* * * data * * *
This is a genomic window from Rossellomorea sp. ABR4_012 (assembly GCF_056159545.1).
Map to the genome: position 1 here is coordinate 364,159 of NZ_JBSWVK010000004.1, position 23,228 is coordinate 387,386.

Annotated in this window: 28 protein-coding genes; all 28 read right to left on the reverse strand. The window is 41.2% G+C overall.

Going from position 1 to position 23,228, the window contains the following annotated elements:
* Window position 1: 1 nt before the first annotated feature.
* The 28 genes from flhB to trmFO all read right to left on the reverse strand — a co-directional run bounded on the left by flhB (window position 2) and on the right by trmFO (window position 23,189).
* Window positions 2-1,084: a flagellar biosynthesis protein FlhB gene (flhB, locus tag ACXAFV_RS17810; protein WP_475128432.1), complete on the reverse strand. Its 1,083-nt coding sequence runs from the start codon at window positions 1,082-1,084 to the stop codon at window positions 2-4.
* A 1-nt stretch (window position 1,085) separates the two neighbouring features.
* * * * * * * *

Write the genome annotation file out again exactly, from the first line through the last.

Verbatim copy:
This is a genomic window from Rossellomorea sp. ABR4_012 (assembly GCF_056159545.1).
Map to the genome: position 1 here is coordinate 364,159 of NZ_JBSWVK010000004.1, position 23,228 is coordinate 387,386.

Annotated in this window: 28 protein-coding genes; all 28 read right to left on the reverse strand. The window is 41.2% G+C overall.

Going from position 1 to position 23,228, the window contains the following annotated elements:
* Window position 1: 1 nt before the first annotated feature.
* The 28 genes from flhB to trmFO all read right to left on the reverse strand — a co-directional run bounded on the left by flhB (window position 2) and on the right by trmFO (window position 23,189).
* Window positions 2-1,084: a flagellar biosynthesis protein FlhB gene (flhB, locus tag ACXAFV_RS17810; protein WP_475128432.1), complete on the reverse strand. Its 1,083-nt coding sequence runs from the start codon at window positions 1,082-1,084 to the stop codon at window positions 2-4.
* A 1-nt stretch (window position 1,085) separates the two neighbouring features.